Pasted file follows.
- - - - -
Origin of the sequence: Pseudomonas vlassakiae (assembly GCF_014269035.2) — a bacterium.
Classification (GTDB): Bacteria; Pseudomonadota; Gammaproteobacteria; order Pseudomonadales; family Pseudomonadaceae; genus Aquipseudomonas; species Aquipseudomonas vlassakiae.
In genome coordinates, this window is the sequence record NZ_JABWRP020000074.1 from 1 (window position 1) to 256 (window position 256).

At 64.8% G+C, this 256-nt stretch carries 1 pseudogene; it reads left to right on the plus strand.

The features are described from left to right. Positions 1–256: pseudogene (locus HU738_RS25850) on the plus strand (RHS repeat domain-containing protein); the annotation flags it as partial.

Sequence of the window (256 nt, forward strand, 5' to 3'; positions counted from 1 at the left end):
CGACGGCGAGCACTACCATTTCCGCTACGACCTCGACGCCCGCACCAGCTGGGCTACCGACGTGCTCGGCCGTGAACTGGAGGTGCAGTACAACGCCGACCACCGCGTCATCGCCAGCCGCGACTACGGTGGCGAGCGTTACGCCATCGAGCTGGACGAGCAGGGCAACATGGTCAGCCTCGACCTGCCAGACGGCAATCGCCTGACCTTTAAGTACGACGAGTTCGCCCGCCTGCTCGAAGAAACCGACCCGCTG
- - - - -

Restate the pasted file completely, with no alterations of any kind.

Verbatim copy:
Origin of the sequence: Pseudomonas vlassakiae (assembly GCF_014269035.2) — a bacterium.
Classification (GTDB): Bacteria; Pseudomonadota; Gammaproteobacteria; order Pseudomonadales; family Pseudomonadaceae; genus Aquipseudomonas; species Aquipseudomonas vlassakiae.
In genome coordinates, this window is the sequence record NZ_JABWRP020000074.1 from 1 (window position 1) to 256 (window position 256).

At 64.8% G+C, this 256-nt stretch carries 1 pseudogene; it reads left to right on the plus strand.

The features are described from left to right. Positions 1–256: pseudogene (locus HU738_RS25850) on the plus strand (RHS repeat domain-containing protein); the annotation flags it as partial.

Sequence of the window (256 nt, forward strand, 5' to 3'; positions counted from 1 at the left end):
CGACGGCGAGCACTACCATTTCCGCTACGACCTCGACGCCCGCACCAGCTGGGCTACCGACGTGCTCGGCCGTGAACTGGAGGTGCAGTACAACGCCGACCACCGCGTCATCGCCAGCCGCGACTACGGTGGCGAGCGTTACGCCATCGAGCTGGACGAGCAGGGCAACATGGTCAGCCTCGACCTGCCAGACGGCAATCGCCTGACCTTTAAGTACGACGAGTTCGCCCGCCTGCTCGAAGAAACCGACCCGCTG